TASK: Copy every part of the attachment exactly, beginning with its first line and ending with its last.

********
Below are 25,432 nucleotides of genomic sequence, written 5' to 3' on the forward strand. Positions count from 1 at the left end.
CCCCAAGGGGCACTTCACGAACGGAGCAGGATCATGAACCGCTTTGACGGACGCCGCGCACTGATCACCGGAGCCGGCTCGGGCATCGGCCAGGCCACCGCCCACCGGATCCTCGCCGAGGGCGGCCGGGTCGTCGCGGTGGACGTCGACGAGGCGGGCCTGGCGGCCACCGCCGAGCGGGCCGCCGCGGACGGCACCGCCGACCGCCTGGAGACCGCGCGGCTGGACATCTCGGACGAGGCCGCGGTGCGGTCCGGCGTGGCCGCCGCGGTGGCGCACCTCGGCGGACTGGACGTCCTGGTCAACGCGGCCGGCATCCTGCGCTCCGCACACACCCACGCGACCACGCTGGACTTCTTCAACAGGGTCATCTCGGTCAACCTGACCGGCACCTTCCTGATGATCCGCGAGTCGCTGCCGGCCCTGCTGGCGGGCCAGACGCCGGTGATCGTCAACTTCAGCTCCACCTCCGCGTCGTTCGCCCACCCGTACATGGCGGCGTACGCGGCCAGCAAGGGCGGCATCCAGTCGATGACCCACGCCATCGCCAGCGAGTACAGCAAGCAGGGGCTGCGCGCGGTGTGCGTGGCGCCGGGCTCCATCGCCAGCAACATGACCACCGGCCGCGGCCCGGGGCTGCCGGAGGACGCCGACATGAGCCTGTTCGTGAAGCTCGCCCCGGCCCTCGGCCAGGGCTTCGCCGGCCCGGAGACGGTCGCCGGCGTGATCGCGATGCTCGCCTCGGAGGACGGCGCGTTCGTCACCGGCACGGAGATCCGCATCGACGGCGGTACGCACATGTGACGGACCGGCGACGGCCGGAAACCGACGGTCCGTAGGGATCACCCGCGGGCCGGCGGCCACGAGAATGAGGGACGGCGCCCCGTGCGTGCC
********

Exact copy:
Below are 25,432 nucleotides of genomic sequence, written 5' to 3' on the forward strand. Positions count from 1 at the left end.
CCCCAAGGGGCACTTCACGAACGGAGCAGGATCATGAACCGCTTTGACGGACGCCGCGCACTGATCACCGGAGCCGGCTCGGGCATCGGCCAGGCCACCGCCCACCGGATCCTCGCCGAGGGCGGCCGGGTCGTCGCGGTGGACGTCGACGAGGCGGGCCTGGCGGCCACCGCCGAGCGGGCCGCCGCGGACGGCACCGCCGACCGCCTGGAGACCGCGCGGCTGGACATCTCGGACGAGGCCGCGGTGCGGTCCGGCGTGGCCGCCGCGGTGGCGCACCTCGGCGGACTGGACGTCCTGGTCAACGCGGCCGGCATCCTGCGCTCCGCACACACCCACGCGACCACGCTGGACTTCTTCAACAGGGTCATCTCGGTCAACCTGACCGGCACCTTCCTGATGATCCGCGAGTCGCTGCCGGCCCTGCTGGCGGGCCAGACGCCGGTGATCGTCAACTTCAGCTCCACCTCCGCGTCGTTCGCCCACCCGTACATGGCGGCGTACGCGGCCAGCAAGGGCGGCATCCAGTCGATGACCCACGCCATCGCCAGCGAGTACAGCAAGCAGGGGCTGCGCGCGGTGTGCGTGGCGCCGGGCTCCATCGCCAGCAACATGACCACCGGCCGCGGCCCGGGGCTGCCGGAGGACGCCGACATGAGCCTGTTCGTGAAGCTCGCCCCGGCCCTCGGCCAGGGCTTCGCCGGCCCGGAGACGGTCGCCGGCGTGATCGCGATGCTCGCCTCGGAGGACGGCGCGTTCGTCACCGGCACGGAGATCCGCATCGACGGCGGTACGCACATGTGACGGACCGGCGACGGCCGGAAACCGACGGTCCGTAGGGATCACCCGCGGGCCGGCGGCCACGAGAATGAGGGACGGCGCCCCGTGCGTGCC